Something in the water? Does KUB know about this?
â“Sharing a birthplace is no guarantee of being similarly endowed with talent, although there does seem to be something in the water in Knoxville,â” wrote critic Rob Adams in The Herald , a venerable daily in Glasgow, Scotland, last week. He was describing a show at the local music pub known as the State Bar. â“ R.B. Morris followed Chet Atkins , Don Gibson , the Everly Brothers , and a posse of other notables out of the town in East Tennessee, and while not as famous as his forebears, he can certainly claim to be keeping up the standards.â” Adams remarked that Morris â“can turn the homely downstairs room into a little part of his homeland just through his music. His songs, although often quietly delivered, crackle with character and atmosphere, ingredients that Hector Qirko , guitarist and occasional supporting singer, highlights with subtly phased-in touches or, where suitable, big rockin' bluesy licks.â”
After an extended tour of the British Isles, Morris and Qirko are back in their actual homeland.
Mountain City Prison Jazz
â“There are some experiences and feelings that are almost too big for words,â” says pianist Clara Landau . She's talking about May 19, when she entered the Northeast Corrections Complex, a maximum-security prison in Mountain City, Tenn., tucked away in the northeastern corner of the state, where she was to perform. â“I'd had my '91 truck checked out and serviced, readied its interior for a vehicle search, and loaded it up with maps, route numbers, bottled water, my music gearâ.â”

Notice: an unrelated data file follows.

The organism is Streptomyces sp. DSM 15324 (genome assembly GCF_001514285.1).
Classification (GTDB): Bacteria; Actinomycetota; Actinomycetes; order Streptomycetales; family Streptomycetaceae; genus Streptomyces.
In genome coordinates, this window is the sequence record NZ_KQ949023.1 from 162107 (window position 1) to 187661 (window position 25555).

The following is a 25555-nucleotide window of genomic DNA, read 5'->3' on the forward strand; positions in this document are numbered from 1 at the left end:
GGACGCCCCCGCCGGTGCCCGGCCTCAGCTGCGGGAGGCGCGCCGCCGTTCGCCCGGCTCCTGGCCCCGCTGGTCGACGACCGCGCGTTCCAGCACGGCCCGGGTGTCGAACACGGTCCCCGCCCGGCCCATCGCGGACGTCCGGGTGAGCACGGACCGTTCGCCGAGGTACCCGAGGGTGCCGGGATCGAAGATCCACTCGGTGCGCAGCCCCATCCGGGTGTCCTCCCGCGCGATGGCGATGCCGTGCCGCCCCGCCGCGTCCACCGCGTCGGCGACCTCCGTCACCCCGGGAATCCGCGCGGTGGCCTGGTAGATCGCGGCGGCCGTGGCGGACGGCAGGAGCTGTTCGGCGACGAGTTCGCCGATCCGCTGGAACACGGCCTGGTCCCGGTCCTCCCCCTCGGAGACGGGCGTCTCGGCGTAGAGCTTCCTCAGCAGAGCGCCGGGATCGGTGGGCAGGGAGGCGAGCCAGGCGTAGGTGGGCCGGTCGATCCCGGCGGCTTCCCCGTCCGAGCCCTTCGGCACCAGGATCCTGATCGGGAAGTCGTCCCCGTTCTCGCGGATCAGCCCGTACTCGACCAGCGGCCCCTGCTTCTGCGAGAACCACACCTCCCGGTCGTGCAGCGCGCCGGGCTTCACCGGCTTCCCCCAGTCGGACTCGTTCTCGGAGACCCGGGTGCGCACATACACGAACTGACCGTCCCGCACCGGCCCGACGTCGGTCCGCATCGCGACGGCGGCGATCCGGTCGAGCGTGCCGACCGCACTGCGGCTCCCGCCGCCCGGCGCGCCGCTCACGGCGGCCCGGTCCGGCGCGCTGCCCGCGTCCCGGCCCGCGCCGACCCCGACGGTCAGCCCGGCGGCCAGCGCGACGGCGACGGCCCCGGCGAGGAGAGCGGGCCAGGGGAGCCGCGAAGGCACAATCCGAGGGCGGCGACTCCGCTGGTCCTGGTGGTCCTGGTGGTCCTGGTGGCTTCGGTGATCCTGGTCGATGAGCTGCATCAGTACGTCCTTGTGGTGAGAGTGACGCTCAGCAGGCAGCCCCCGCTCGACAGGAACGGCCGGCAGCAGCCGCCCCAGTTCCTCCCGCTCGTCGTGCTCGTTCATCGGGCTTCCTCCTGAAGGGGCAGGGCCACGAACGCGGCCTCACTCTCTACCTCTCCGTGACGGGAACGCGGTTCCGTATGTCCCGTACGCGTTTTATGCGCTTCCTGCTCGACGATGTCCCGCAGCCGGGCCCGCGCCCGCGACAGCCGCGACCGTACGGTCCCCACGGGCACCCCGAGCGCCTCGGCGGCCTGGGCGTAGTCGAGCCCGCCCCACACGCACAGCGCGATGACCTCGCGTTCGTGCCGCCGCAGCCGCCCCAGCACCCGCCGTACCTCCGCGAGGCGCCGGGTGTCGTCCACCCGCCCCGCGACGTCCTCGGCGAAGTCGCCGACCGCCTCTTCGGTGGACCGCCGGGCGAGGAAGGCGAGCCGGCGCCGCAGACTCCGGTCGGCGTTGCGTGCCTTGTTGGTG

The sound system, which was donated by a church, was set up. â“A young man serving a life sentence asked if he could try my keyboard,â” Landau goes on. Over 300 inmates came into the room. â“I recognized one inmate who had lived in Knoxville and whom I'd known when he was a teenagerâ. I looked around the room at these mostly young men in their uniforms of denim blue with a leg stripe. I felt my heart swell. I did 13 songs for them.
â“The occasion was an epiphany for me, one of several in my life, but definitely the most powerful and spiritual,â” she says. Landau's latest CD, Solo Flights , is available at Carpe Librum Booksellers.
Our Music Rules
Benny Smith , the energetic leader who has helped make WUTK rock once again, says that local music continues to rock, as a record number of local musicians have found their way onto his station's weekly Top 30. â“The skinny is that five CDs with direct Knoxville links, or releases by Knoxville bands are currently sitting in the WUTK Top 30,â” Smith tells us, â“which is something that, to my knowledge, has never happened before. So on the heels of Knoxville representing at Bonnaroo, the local scene is also getting some much-deserved chart positions on the WUTK weekly Top 30.â”